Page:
The core topic of this paper is, if IO has an impact on stress. Therefore the mentioned topics in section 3.2 were
analysed with the help of a correlation analyses. As shown in Table 1, all three scales, related to the mentioned
topics, show an inter-correlative connection. This includes the scale IO and psychological pressure as well as
stress. This is probably reasoned in the partly similar basis of the scales psychological pressure and stress (reasoned
in the used scales, please see section 3.2). The results of this research support the model of Wingens [2008], the
overload vicious circle. Assumption of this circle is that overload (and therefore also IO) leads to a higher
psychological demand (pressure). As a consequence stress appears what then again results in higher overload.
More detailed the mean of psychological pressure in this research is higher than stress, because stress appears as
a result of psychological pressure. Stress feelings of the participants exits but are not high.
Table 1: descriptive statistics for measurement factors
More important for this study is the connection between the IO and stress. Therefore, one necessary step is an
analysis how stress is correlated to the IO topic. The result is presented in Table 2 for the cross case analysis (the
analysis of all participants) and for the single case companies. The analysis shows that in case company III, case
company IV and in the cross case positive correlation can be detected. This means: increasing IO leads to more
Table 2: correlation between stress and Information Overload (IO)
In addition to the presented scales the study also contains qualitative results which also can be assigned to the
mentioned topics. Thereby, situations are analysed when stress because of ICT related IO causes (1) or due to other
IO causes (2) occur. Furthermore, coping strategies (3) as well as wishes to avoid stress as a result of IO (4) from
management accountants are analysed.
1. The prepared answers shown in Figure 3, describe typical ICT related stress situations. With the help of the
affinity diagram technique different clusters were identified. Thereby, just topics with more than three mentions
are shown. The majority of the management accountants answered that most of all ICT problems (for example
performance problems or computer crashes) cause stress. Other causes are interruptions, permanent availability,
the amount of information and missing support. Mackay [2000] shows similar results in his analysis about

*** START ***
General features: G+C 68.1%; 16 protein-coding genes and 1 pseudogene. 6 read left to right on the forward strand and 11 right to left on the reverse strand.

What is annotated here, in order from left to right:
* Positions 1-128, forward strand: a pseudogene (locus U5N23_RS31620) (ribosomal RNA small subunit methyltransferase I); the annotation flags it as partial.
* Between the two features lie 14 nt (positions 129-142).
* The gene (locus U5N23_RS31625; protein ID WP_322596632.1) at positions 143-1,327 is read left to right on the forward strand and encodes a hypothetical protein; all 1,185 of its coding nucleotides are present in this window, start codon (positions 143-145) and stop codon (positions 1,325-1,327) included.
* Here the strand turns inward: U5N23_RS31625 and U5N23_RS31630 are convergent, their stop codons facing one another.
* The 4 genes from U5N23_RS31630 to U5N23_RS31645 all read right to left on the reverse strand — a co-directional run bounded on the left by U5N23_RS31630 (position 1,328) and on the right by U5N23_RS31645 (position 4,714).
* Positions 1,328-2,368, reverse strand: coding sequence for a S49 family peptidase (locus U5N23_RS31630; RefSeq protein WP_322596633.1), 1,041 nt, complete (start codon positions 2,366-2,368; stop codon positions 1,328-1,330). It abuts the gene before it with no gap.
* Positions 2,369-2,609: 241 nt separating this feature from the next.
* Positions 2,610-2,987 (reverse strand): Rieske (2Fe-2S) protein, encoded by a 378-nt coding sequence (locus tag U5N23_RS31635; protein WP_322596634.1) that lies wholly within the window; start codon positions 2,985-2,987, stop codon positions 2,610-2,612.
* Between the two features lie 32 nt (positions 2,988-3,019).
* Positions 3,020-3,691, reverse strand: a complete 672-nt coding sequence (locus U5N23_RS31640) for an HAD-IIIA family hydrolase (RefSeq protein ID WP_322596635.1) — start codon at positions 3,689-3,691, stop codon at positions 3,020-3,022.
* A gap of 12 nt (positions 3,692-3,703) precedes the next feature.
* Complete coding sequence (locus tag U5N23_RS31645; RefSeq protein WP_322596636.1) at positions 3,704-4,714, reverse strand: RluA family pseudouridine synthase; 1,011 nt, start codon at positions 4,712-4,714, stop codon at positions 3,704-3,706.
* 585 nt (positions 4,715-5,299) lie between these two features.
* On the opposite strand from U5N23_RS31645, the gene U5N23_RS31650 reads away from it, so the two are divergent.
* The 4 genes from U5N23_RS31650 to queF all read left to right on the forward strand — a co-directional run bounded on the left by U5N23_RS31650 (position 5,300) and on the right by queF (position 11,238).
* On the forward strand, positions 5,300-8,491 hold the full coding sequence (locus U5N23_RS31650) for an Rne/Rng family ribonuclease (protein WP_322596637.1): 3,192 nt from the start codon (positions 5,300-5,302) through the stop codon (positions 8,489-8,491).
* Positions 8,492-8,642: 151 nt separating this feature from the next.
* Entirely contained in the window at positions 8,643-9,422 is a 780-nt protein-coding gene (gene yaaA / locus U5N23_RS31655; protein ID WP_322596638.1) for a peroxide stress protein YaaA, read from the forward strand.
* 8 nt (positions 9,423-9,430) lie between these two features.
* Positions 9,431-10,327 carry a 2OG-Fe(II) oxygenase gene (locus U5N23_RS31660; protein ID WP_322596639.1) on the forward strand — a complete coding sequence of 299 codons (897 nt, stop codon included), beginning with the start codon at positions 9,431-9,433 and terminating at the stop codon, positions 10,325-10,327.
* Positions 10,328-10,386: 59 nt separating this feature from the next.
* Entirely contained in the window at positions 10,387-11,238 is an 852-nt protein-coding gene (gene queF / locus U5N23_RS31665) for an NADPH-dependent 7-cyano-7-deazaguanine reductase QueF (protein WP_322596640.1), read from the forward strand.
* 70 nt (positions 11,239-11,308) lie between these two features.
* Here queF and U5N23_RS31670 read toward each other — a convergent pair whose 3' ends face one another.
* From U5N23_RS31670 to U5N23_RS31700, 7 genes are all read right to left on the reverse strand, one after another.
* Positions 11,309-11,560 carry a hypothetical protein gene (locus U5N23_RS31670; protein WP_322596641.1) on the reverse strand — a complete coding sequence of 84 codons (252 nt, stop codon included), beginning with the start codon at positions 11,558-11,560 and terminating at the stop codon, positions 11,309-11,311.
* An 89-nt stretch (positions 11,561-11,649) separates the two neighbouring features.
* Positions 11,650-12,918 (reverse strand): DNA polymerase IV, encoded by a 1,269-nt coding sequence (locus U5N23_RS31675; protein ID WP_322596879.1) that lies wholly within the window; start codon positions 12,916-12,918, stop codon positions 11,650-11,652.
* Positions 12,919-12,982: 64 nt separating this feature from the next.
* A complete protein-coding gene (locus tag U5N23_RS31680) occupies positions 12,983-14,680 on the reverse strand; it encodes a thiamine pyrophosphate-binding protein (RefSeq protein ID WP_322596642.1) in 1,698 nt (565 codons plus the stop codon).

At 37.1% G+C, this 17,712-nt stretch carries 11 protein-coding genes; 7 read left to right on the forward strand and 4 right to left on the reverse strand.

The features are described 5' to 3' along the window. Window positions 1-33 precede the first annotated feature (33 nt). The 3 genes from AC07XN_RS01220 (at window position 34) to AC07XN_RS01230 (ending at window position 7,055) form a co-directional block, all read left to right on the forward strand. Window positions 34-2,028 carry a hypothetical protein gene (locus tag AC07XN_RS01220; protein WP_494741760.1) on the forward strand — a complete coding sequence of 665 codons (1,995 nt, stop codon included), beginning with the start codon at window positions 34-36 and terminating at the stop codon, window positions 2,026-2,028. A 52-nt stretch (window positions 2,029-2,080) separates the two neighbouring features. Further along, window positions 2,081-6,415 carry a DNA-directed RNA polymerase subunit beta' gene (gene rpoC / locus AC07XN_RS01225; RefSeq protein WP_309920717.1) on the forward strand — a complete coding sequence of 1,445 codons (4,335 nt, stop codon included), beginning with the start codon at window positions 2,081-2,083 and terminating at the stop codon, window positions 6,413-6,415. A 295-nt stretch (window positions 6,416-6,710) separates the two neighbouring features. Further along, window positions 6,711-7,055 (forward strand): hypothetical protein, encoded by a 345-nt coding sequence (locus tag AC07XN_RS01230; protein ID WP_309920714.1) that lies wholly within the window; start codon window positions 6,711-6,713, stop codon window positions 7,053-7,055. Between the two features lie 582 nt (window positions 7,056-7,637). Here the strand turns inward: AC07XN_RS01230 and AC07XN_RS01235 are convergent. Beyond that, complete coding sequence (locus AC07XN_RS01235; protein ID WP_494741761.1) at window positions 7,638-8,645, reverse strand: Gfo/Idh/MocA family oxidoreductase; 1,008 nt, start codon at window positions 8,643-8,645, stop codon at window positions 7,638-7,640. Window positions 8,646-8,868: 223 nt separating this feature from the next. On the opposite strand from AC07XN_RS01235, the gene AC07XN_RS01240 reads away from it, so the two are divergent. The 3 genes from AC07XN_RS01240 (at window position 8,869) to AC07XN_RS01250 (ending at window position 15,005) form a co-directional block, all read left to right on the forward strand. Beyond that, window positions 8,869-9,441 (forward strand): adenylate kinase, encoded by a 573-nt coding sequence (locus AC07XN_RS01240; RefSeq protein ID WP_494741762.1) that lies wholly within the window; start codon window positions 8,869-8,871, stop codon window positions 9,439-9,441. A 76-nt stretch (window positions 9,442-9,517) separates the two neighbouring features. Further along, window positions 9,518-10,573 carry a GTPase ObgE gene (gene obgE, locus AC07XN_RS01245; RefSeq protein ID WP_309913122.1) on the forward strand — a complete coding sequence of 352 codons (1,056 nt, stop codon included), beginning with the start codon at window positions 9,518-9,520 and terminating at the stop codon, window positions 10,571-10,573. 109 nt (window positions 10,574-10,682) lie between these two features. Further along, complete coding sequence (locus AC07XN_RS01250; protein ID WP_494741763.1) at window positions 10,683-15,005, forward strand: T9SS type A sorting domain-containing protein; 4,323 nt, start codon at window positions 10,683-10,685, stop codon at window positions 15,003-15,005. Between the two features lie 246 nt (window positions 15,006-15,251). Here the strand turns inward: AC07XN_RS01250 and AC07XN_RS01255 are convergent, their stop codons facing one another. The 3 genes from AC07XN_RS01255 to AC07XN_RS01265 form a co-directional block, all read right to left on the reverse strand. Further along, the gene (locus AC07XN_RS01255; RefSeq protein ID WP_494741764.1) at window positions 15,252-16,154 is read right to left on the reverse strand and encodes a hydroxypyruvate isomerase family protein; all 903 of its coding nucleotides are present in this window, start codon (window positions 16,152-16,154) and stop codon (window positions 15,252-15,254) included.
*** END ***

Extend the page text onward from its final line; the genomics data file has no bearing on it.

technology related barriers. He also detected breaks or crashes (29%) as the biggest ICT related problem.
Figure 3: ICT stress situations (IO causes)
2. During the interviews the management accountants were asked “what other IO causes result in stress at work?”
With the help of the affinity diagram technique different clusters were identified. Thereby, just topics with more
than three mentions are shown. As displayed in Figure 4, five clusters were built. The management accountants
mentioned time pressure, bad working atmosphere, unclear working tasks, missing information and quantity
problems as causes. The clusters are comparable to the causes, detected by Eppler and Mengis [2004]
(organisational, task, information and personal).
Figure 4: other stress situations (IO causes)
3. Another part of the research are the different individual protection strategies. With the help of the affinity
diagram technique different clusters were identified. Thereby, just topics with more than three mentions are shown.
Most of the mentioned coping strategies in Figure 5 can be summarised under the term “ignoring”. The clusters
include coping strategies as: ignoring tasks (filtering), doing sport, leaving/ escaping and new prioritisation of
tasks. The coping strategies are similar to each other and lead to mistakes. Escaping and ignoring strategies are
Figure 5: coping strategies
4. The participants wish to avoid stress because of IO is closely related to the mentioned causes in point one and
two. With the help of the affinity diagram technique different clusters were identified. Thereby, just topics with
more than three mentions are shown. The wishes (displayed in Figure 6) of the participants are first of all wishes
to reduce the amount of information or communication. Furthermore, the participants wish better and stable
hardware and software as well as more and effective training possibilities.
Figure 6: wishes to avoid stress as a result of IO
5. Discussion and Conclusions
This study with a focus on the impact of the IO phenomenon on stress is based on a sample of 20 management
accountants with a relatively young age, well-educated which have a high experience with the modern
communication channels. Furthermore the findings show meaningful connections. The correlation analysis shows